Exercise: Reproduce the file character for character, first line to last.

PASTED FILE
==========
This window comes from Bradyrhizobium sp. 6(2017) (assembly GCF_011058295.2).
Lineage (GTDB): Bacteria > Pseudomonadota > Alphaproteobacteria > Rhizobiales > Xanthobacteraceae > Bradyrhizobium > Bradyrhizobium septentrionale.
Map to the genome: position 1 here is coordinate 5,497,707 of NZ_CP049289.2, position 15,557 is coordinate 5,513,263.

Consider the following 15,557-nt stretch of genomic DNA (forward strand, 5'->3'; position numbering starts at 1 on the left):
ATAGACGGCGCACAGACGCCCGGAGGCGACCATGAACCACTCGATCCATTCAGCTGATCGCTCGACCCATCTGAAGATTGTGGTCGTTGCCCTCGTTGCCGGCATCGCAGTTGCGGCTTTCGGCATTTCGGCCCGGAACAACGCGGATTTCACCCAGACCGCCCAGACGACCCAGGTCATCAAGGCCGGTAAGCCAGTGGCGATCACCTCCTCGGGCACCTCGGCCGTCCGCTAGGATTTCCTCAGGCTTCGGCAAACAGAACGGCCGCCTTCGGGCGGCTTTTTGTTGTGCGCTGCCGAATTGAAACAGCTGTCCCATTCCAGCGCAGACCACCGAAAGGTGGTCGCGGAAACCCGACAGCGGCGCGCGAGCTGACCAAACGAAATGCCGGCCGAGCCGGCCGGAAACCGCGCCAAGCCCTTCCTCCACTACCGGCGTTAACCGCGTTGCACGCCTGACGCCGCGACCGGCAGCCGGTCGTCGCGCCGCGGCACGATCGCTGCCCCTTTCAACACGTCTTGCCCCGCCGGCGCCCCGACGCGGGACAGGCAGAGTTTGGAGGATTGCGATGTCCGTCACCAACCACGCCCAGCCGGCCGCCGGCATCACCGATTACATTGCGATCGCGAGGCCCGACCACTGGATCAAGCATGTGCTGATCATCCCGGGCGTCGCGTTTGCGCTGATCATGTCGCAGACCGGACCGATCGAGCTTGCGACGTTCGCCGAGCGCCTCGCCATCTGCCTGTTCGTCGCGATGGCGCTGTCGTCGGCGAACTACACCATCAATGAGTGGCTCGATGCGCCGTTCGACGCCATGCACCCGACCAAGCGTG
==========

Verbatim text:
This window comes from Bradyrhizobium sp. 6(2017) (assembly GCF_011058295.2).
Lineage (GTDB): Bacteria > Pseudomonadota > Alphaproteobacteria > Rhizobiales > Xanthobacteraceae > Bradyrhizobium > Bradyrhizobium septentrionale.
Map to the genome: position 1 here is coordinate 5,497,707 of NZ_CP049289.2, position 15,557 is coordinate 5,513,263.

Consider the following 15,557-nt stretch of genomic DNA (forward strand, 5'->3'; position numbering starts at 1 on the left):
ATAGACGGCGCACAGACGCCCGGAGGCGACCATGAACCACTCGATCCATTCAGCTGATCGCTCGACCCATCTGAAGATTGTGGTCGTTGCCCTCGTTGCCGGCATCGCAGTTGCGGCTTTCGGCATTTCGGCCCGGAACAACGCGGATTTCACCCAGACCGCCCAGACGACCCAGGTCATCAAGGCCGGTAAGCCAGTGGCGATCACCTCCTCGGGCACCTCGGCCGTCCGCTAGGATTTCCTCAGGCTTCGGCAAACAGAACGGCCGCCTTCGGGCGGCTTTTTGTTGTGCGCTGCCGAATTGAAACAGCTGTCCCATTCCAGCGCAGACCACCGAAAGGTGGTCGCGGAAACCCGACAGCGGCGCGCGAGCTGACCAAACGAAATGCCGGCCGAGCCGGCCGGAAACCGCGCCAAGCCCTTCCTCCACTACCGGCGTTAACCGCGTTGCACGCCTGACGCCGCGACCGGCAGCCGGTCGTCGCGCCGCGGCACGATCGCTGCCCCTTTCAACACGTCTTGCCCCGCCGGCGCCCCGACGCGGGACAGGCAGAGTTTGGAGGATTGCGATGTCCGTCACCAACCACGCCCAGCCGGCCGCCGGCATCACCGATTACATTGCGATCGCGAGGCCCGACCACTGGATCAAGCATGTGCTGATCATCCCGGGCGTCGCGTTTGCGCTGATCATGTCGCAGACCGGACCGATCGAGCTTGCGACGTTCGCCGAGCGCCTCGCCATCTGCCTGTTCGTCGCGATGGCGCTGTCGTCGGCGAACTACACCATCAATGAGTGGCTCGATGCGCCGTTCGACGCCATGCACCCGACCAAGCGTG